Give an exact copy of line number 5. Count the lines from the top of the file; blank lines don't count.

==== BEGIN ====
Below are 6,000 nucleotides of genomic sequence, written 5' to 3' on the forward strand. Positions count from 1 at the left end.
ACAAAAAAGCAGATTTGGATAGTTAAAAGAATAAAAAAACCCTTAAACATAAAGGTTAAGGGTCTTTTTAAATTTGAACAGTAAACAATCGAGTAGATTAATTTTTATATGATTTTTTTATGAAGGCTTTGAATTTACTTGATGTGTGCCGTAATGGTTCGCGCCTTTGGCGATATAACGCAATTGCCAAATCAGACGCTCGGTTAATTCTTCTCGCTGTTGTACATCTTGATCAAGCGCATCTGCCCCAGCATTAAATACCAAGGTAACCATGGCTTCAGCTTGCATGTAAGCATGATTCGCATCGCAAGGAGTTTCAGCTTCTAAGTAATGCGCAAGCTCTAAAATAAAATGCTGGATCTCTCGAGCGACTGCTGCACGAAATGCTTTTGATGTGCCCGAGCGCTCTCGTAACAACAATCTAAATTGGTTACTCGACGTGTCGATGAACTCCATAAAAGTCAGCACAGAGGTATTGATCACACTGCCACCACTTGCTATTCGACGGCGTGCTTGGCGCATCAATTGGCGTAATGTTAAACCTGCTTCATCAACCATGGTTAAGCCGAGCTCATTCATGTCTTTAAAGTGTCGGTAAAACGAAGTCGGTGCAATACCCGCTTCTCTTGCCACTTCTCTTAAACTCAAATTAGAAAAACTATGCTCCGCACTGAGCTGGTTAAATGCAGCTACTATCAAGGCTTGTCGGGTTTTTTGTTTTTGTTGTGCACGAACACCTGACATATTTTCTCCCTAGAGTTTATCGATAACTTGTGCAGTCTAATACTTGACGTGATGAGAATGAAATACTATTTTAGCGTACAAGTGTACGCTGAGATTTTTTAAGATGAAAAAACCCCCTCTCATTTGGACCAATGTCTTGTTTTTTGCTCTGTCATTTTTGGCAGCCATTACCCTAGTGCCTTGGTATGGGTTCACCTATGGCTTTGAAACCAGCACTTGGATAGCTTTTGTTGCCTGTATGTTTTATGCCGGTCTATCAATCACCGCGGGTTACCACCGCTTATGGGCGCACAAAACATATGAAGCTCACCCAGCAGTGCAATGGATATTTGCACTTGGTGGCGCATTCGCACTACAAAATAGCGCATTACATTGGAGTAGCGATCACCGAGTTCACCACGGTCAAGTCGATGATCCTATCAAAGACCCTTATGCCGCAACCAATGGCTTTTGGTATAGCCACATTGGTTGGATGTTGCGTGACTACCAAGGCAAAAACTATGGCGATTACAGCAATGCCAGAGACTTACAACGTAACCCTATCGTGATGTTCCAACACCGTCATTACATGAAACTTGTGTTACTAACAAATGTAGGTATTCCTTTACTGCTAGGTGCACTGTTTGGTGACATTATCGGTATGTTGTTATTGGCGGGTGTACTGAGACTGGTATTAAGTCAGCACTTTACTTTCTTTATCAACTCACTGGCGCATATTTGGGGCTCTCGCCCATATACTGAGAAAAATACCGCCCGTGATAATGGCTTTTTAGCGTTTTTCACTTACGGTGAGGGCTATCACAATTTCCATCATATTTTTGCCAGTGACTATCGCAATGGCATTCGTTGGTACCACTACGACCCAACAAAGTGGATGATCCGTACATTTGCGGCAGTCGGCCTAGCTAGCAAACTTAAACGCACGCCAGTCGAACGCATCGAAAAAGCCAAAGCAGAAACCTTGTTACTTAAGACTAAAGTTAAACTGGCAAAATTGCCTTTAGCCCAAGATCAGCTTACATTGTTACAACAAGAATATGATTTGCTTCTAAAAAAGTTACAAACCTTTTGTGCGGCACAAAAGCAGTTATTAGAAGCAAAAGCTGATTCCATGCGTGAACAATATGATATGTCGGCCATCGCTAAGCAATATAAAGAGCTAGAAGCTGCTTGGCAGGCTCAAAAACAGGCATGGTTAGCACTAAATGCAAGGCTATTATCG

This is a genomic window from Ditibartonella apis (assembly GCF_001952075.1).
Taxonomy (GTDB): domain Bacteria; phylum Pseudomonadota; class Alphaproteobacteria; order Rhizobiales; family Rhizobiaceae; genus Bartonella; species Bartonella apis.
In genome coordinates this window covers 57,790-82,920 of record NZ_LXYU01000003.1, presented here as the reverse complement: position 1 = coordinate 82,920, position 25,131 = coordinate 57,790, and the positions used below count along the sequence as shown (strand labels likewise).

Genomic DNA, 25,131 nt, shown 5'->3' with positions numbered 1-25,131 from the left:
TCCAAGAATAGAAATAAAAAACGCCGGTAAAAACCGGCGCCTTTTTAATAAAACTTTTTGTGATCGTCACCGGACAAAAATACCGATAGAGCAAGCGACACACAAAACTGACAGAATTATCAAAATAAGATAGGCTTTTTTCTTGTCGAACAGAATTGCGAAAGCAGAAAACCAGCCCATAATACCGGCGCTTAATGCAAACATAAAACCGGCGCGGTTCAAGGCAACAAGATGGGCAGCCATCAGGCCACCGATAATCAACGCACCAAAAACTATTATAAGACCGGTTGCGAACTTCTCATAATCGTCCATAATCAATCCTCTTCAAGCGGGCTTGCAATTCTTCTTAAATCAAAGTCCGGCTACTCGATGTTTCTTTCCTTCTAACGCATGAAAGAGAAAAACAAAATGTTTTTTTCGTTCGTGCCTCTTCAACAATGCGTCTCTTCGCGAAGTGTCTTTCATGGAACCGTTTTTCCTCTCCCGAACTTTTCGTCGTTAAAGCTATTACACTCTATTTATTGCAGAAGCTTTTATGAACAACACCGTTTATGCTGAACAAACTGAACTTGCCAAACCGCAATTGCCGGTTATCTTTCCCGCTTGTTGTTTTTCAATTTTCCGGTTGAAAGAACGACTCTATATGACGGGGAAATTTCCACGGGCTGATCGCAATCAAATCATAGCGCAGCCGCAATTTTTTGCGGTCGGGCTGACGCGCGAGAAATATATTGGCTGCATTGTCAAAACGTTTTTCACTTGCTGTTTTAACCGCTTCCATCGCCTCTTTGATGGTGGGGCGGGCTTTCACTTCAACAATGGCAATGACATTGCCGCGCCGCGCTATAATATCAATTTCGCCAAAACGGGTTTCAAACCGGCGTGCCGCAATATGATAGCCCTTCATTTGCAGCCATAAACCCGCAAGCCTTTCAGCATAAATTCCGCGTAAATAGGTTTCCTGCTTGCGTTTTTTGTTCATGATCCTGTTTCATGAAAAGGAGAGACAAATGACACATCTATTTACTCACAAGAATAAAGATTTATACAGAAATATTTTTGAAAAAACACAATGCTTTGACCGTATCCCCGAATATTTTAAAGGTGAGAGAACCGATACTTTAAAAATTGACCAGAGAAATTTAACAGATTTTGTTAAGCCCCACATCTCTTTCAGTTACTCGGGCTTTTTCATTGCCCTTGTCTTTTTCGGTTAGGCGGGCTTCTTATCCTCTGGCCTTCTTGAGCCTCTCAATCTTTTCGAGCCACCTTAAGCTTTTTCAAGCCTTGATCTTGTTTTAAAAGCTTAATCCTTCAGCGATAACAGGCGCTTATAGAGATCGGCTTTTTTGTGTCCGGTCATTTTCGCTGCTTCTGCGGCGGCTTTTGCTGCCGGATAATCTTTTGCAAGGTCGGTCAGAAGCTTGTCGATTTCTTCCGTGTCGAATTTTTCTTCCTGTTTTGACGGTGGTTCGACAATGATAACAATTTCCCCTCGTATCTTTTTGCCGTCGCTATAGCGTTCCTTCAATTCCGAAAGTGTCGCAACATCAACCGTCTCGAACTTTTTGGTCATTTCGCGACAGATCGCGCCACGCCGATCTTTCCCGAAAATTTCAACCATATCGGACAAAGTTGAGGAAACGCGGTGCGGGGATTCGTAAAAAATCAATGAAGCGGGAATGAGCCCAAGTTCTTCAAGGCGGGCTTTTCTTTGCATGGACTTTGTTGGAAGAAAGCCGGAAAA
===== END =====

In genome coordinates this window covers 57,790-82,920 of record NZ_LXYU01000003.1, presented here as the reverse complement: position 1 = coordinate 82,920, position 25,131 = coordinate 57,790, and the positions used below count along the sequence as shown (strand labels likewise).